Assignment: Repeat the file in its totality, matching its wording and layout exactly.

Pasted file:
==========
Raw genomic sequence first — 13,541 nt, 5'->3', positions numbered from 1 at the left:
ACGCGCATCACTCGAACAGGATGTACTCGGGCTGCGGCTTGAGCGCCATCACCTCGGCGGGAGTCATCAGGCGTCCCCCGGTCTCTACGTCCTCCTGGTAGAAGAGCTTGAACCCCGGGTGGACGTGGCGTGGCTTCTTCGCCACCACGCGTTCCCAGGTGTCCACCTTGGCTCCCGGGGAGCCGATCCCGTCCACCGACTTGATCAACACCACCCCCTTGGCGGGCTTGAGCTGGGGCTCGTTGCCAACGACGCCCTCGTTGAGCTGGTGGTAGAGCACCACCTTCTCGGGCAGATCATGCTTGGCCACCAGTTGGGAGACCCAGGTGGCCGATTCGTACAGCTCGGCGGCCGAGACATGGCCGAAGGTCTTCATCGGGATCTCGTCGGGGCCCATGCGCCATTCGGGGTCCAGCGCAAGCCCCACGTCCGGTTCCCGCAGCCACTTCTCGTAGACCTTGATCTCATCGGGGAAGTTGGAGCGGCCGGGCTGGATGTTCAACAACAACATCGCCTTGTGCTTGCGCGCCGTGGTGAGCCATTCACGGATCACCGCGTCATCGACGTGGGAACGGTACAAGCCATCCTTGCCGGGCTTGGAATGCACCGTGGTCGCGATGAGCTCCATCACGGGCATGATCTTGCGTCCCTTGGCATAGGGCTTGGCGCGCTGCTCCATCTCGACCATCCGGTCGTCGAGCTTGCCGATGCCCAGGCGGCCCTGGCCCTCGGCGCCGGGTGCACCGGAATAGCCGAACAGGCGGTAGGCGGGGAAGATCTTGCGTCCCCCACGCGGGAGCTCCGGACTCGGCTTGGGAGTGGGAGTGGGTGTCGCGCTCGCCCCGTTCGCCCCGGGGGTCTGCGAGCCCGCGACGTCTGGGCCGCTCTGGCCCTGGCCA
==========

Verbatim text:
Raw genomic sequence first — 13,541 nt, 5'->3', positions numbered from 1 at the left:
ACGCGCATCACTCGAACAGGATGTACTCGGGCTGCGGCTTGAGCGCCATCACCTCGGCGGGAGTCATCAGGCGTCCCCCGGTCTCTACGTCCTCCTGGTAGAAGAGCTTGAACCCCGGGTGGACGTGGCGTGGCTTCTTCGCCACCACGCGTTCCCAGGTGTCCACCTTGGCTCCCGGGGAGCCGATCCCGTCCACCGACTTGATCAACACCACCCCCTTGGCGGGCTTGAGCTGGGGCTCGTTGCCAACGACGCCCTCGTTGAGCTGGTGGTAGAGCACCACCTTCTCGGGCAGATCATGCTTGGCCACCAGTTGGGAGACCCAGGTGGCCGATTCGTACAGCTCGGCGGCCGAGACATGGCCGAAGGTCTTCATCGGGATCTCGTCGGGGCCCATGCGCCATTCGGGGTCCAGCGCAAGCCCCACGTCCGGTTCCCGCAGCCACTTCTCGTAGACCTTGATCTCATCGGGGAAGTTGGAGCGGCCGGGCTGGATGTTCAACAACAACATCGCCTTGTGCTTGCGCGCCGTGGTGAGCCATTCACGGATCACCGCGTCATCGACGTGGGAACGGTACAAGCCATCCTTGCCGGGCTTGGAATGCACCGTGGTCGCGATGAGCTCCATCACGGGCATGATCTTGCGTCCCTTGGCATAGGGCTTGGCGCGCTGCTCCATCTCGACCATCCGGTCGTCGAGCTTGCCGATGCCCAGGCGGCCCTGGCCCTCGGCGCCGGGTGCACCGGAATAGCCGAACAGGCGGTAGGCGGGGAAGATCTTGCGTCCCCCACGCGGGAGCTCCGGACTCGGCTTGGGAGTGGGAGTGGGTGTCGCGCTCGCCCCGTTCGCCCCGGGGGTCTGCGAGCCCGCGACGTCTGGGCCGCTCTGGCCCTGGCCA